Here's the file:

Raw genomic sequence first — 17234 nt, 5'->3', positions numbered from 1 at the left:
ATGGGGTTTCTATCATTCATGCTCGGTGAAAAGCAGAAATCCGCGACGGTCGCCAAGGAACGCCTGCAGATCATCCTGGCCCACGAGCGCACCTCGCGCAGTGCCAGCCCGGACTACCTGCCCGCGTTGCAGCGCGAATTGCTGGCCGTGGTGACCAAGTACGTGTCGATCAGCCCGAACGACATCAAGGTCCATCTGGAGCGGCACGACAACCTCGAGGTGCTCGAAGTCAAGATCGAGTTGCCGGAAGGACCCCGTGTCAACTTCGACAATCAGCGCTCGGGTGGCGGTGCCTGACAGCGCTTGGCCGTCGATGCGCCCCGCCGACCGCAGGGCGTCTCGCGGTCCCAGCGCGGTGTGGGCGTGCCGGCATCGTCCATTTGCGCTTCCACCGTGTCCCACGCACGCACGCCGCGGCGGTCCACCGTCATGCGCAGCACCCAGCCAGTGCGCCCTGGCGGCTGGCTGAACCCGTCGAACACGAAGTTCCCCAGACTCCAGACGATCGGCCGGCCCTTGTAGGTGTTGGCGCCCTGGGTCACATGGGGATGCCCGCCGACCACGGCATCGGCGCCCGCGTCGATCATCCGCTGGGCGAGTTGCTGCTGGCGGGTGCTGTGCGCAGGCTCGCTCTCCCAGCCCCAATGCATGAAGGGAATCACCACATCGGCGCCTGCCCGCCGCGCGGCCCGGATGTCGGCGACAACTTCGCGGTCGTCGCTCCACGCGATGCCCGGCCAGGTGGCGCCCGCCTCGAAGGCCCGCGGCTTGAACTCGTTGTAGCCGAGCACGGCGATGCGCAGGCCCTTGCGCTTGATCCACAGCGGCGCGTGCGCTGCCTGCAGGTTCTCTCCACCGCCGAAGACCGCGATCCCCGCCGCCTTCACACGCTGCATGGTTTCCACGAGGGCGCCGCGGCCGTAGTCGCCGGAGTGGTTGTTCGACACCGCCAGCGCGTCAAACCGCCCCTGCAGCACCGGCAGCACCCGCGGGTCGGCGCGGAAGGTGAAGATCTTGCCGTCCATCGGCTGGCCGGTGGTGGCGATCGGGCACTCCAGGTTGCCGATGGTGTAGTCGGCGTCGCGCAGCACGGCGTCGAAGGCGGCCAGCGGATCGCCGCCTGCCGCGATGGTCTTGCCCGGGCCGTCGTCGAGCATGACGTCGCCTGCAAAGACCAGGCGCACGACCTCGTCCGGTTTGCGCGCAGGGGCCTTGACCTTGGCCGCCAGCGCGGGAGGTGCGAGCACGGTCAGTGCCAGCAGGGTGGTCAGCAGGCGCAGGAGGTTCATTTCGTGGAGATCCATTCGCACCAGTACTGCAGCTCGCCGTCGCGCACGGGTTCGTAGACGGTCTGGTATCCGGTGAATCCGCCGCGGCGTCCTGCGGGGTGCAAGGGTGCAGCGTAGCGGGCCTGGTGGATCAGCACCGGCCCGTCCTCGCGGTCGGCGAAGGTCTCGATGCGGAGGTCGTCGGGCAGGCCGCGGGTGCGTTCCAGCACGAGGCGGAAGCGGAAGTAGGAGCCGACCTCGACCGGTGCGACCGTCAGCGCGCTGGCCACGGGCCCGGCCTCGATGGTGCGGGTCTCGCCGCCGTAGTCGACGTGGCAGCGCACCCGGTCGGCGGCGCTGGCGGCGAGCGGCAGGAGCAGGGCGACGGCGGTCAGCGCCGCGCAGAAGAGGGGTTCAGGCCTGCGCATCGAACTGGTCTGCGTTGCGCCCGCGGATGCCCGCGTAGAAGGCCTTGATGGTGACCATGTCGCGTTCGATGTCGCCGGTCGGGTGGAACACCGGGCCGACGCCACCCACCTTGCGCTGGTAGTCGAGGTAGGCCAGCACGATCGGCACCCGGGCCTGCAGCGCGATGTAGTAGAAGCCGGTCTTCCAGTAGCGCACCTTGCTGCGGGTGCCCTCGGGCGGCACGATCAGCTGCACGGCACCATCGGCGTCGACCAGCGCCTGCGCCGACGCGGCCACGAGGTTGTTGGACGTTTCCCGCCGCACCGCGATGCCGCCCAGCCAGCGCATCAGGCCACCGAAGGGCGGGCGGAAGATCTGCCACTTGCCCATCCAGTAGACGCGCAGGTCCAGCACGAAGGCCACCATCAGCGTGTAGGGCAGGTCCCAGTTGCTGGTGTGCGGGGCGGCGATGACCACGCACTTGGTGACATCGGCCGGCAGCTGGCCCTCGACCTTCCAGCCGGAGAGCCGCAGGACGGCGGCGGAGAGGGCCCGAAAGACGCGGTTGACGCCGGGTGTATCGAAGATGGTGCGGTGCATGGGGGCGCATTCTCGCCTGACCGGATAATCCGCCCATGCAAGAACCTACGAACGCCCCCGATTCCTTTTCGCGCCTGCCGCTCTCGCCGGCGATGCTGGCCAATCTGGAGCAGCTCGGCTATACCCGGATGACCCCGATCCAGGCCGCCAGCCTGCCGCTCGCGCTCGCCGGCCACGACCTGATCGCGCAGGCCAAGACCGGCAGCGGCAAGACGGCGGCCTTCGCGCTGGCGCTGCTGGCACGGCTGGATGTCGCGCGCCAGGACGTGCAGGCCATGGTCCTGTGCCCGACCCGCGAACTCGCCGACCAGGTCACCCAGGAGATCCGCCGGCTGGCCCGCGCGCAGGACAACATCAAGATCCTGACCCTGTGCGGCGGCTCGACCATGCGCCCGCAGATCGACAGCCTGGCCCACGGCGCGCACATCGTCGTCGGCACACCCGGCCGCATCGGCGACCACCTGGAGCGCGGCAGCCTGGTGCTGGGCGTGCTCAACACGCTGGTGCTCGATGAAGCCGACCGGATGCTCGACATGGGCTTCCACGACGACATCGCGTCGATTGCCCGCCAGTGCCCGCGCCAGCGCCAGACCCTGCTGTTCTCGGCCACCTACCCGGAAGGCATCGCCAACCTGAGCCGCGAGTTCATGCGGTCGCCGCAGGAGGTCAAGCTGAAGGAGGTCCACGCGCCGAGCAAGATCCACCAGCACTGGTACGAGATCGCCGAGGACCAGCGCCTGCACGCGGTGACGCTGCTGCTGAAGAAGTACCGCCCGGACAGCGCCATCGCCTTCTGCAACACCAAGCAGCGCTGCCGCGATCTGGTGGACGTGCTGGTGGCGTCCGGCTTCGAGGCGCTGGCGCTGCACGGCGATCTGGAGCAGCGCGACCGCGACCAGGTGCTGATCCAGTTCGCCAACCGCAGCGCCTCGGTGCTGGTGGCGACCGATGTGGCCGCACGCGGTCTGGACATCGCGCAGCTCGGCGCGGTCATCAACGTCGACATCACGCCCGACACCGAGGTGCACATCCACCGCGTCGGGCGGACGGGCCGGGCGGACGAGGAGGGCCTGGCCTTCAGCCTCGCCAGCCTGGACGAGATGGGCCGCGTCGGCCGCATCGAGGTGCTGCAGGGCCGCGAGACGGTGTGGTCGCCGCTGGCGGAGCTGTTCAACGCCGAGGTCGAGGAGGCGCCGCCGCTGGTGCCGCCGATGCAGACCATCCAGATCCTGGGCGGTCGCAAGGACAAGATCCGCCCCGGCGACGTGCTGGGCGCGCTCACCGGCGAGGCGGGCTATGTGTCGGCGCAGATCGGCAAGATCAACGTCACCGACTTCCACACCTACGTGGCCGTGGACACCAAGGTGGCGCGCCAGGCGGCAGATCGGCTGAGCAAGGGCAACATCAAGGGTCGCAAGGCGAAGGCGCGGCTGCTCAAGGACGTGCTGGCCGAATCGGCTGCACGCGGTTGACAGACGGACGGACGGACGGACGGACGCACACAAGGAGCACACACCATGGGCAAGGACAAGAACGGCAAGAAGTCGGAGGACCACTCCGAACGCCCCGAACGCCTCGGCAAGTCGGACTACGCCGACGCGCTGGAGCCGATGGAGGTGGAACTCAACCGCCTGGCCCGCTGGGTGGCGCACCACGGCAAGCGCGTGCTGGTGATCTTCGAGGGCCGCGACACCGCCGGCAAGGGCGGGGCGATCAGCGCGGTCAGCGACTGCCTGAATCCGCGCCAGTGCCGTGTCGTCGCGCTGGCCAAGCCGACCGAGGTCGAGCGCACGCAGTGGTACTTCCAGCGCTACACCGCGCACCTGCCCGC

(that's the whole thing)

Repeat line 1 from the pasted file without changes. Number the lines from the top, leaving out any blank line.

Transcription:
Raw genomic sequence first — 17234 nt, 5'->3', positions numbered from 1 at the left: